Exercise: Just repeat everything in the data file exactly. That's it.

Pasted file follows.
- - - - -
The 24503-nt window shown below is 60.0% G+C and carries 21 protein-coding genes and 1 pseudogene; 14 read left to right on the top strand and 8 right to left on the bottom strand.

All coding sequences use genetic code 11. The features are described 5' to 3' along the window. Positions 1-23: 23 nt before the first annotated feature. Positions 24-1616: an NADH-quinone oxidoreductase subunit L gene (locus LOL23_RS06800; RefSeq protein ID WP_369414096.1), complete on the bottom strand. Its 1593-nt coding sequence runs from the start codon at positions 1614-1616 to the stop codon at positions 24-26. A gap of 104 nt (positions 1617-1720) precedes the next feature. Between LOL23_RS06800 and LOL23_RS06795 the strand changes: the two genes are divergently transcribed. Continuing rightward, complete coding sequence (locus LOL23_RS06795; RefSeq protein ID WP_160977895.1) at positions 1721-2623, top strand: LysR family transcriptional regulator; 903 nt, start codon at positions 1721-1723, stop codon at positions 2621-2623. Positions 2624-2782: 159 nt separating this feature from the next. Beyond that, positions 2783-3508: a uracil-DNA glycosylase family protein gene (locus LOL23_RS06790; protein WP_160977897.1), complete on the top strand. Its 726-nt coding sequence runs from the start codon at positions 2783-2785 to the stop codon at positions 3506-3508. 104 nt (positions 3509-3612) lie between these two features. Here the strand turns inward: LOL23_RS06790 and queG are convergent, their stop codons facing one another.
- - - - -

The 24503-nt window shown below is 60.0% G+C and carries 21 protein-coding genes and 1 pseudogene; 14 read left to right on the top strand and 8 right to left on the bottom strand.

All coding sequences use genetic code 11. The features are described 5' to 3' along the window. Positions 1-23: 23 nt before the first annotated feature. Positions 24-1616: an NADH-quinone oxidoreductase subunit L gene (locus LOL23_RS06800; RefSeq protein ID WP_369414096.1), complete on the bottom strand. Its 1593-nt coding sequence runs from the start codon at positions 1614-1616 to the stop codon at positions 24-26. A gap of 104 nt (positions 1617-1720) precedes the next feature. Between LOL23_RS06800 and LOL23_RS06795 the strand changes: the two genes are divergently transcribed. Continuing rightward, complete coding sequence (locus LOL23_RS06795; RefSeq protein ID WP_160977895.1) at positions 1721-2623, top strand: LysR family transcriptional regulator; 903 nt, start codon at positions 1721-1723, stop codon at positions 2621-2623. Positions 2624-2782: 159 nt separating this feature from the next. Beyond that, positions 2783-3508: a uracil-DNA glycosylase family protein gene (locus LOL23_RS06790; protein WP_160977897.1), complete on the top strand. Its 726-nt coding sequence runs from the start codon at positions 2783-2785 to the stop codon at positions 3506-3508. 104 nt (positions 3509-3612) lie between these two features. Here the strand turns inward: LOL23_RS06790 and queG are convergent, their stop codons facing one another.